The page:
Burt Goldman, better known as "the quantum jumping guy". There was a marketing blitz all over the Internet that was especially visible in Google ads on practically every web site. They are selling Burt's "quantum jumping" books and tapes and apps and just about every else... apparently, Burt thinks that he knows how to jump between different universes. More likely, he knows how to mix his drinks.

The website, Quantum Jumping, is basically a single-page ad that's become a really popular way to sell crank products. It combines just about all of our favorite logical fallacies to promote this idea. Primarily:

  • The Appeal to Quantum Physics: If something makes no sense, simply throw around terms like "quantum physics", "quantum mechanics", or just the word "quantum". This will convince just about anyone since it's so impressive sounding. I'll bet my bottom dollar that Burt could not correctly tell you what quanta are.
  • The Appeal to Authority: Burt tries to make you think his delusions make sense because he puts pictures of Max Planck and Albert Einstein on his web page (and names other scientists including Hawking and Kaku). Prominent quantum jumpers, I'm sure.
  • Proof by Anecdote: Obviously nothing intelligent has ever been published that support Burt's thoughts, and so he gives quotes from "satisfied customers" to "prove" that it works.
  • The Bandwagon Fallacy: Burt's right because he has over 180,000 customers (so he says). Therefore you should become one too.
  • The Appeal to Ancient Wisdom: Apparently Burt's right not only because leading modern scientists are pictured on his page, but also because he studied the prescientific ancient tradition of Qigong.

I could go on but I think you get the idea.

I spoke with a friend of mine whose company produces these types of products. They have writers who make up the books and tapes, and then they find some burned out old guy like Burt who's willing to put his face on it and get a check each month. They're experts at making the single-page web pitch. My guess is that Burt Goldman is just one of these guys, and personally probably has very little to do with the product. But, who knows. It's still a wacko idea.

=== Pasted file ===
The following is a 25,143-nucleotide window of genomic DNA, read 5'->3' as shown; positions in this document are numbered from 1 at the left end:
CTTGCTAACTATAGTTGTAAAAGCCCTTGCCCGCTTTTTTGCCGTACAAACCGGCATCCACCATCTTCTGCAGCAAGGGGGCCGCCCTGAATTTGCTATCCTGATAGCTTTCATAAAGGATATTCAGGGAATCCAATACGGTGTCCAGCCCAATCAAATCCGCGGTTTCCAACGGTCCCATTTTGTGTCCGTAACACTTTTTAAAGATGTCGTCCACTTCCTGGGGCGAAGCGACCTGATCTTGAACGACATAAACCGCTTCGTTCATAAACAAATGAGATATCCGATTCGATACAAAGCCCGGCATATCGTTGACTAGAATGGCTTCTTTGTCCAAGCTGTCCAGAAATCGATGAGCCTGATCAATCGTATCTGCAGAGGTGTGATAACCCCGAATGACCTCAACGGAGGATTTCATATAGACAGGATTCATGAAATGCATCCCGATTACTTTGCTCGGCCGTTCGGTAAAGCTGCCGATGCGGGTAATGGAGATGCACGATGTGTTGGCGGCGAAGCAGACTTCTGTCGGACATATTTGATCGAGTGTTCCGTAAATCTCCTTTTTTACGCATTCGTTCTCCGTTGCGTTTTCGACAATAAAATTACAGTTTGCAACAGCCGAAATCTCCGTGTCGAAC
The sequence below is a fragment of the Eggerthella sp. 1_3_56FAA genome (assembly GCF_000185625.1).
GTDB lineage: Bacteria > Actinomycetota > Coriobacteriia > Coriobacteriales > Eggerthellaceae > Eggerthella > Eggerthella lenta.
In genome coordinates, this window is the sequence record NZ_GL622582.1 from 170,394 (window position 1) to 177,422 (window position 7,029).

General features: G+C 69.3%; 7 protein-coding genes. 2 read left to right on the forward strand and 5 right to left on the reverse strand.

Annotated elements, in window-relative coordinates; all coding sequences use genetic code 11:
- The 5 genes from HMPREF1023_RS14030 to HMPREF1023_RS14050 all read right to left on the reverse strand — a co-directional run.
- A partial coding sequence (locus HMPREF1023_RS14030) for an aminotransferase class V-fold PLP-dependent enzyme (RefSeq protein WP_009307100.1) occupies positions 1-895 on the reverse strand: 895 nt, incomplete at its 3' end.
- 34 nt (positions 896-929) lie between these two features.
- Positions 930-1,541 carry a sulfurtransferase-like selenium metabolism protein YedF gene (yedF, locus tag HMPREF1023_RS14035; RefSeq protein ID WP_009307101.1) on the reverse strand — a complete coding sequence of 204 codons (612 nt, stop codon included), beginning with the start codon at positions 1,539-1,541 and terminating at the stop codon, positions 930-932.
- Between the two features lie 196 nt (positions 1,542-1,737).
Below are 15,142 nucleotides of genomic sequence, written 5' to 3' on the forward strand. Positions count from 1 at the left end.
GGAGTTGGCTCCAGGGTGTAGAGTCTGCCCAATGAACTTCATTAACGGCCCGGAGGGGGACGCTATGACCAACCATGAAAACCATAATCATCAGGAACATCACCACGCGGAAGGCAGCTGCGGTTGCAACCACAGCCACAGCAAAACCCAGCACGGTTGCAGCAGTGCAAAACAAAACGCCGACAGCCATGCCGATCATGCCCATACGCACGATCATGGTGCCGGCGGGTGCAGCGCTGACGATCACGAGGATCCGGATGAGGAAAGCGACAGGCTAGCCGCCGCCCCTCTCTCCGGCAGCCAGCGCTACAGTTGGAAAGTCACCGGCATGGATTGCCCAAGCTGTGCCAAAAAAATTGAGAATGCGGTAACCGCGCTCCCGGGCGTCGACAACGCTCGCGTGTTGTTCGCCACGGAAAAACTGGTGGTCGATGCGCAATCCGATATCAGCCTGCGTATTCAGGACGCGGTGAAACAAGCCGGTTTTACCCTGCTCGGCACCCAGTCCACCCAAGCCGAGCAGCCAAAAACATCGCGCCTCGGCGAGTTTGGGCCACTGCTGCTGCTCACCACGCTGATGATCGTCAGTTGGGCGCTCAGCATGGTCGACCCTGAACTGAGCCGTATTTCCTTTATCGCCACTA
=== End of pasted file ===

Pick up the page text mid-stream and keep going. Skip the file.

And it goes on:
Brian Dunning
Edited by Torsten Pihl


Yoshihide Hagiwara
Yoshihide Hagiwara

Yoshihide Hagiwara is a promoter of non-scientific nutritional products, and an advocate for potentially fatal alternative treatments such as chelation.

A former medical doctor and pharmaceutical researcher, Dr. Hagiwara later turned to the manufacture and sales of supplement products, mainly wheatgrass juice and green barley leaves. Through one of his companies, Barleygreen, he promoted them as superfoods along with the usual made-up claims that they detoxify the body and retard aging. As we know, such foods have almost zero nutritional value, but they're an easy sell since they so nicely fit into the "all natural" fallacy. Dr. Hagiwara died in 2006.

One with his background would know better, from which I can only conclude that he knowingly threw good medical information to the wind and turned instead to profiteering. That's wacko.

Brian Dunning
Edited by Torsten Pihl


Samuel Hahnemann
Samuel Hahnemann

Samuel Hahnemann lived from the mid 18th century through the mid 19th century, a time when it was safer to do nothing about a malady than seek dangerous treatments, and his invention of homeopathy most certainly does absolutely nothing. And for a time, he claimed that many diseases were caused by coffee, but later claimed it was the fungus psora that was the culprit.

We can't blame him for trying in a time when science was young and had yet to establish chemistry and germ theory. It's not wacko to get things wrong, but it is wacko to invent a system that isn't even internally consistent. Nowadays there's no excuse for perpetuating homeopathy because it has no plausibility and no theraputic effectiveness when put to the test with proper controls to keep all involved from fooling themselves. But Samuel Hahnemann's pseudoscience legacy perpetuates thanks to proponents of alternative medicine, now bolstered with misunderstandings of particle physics and quantum mechanics.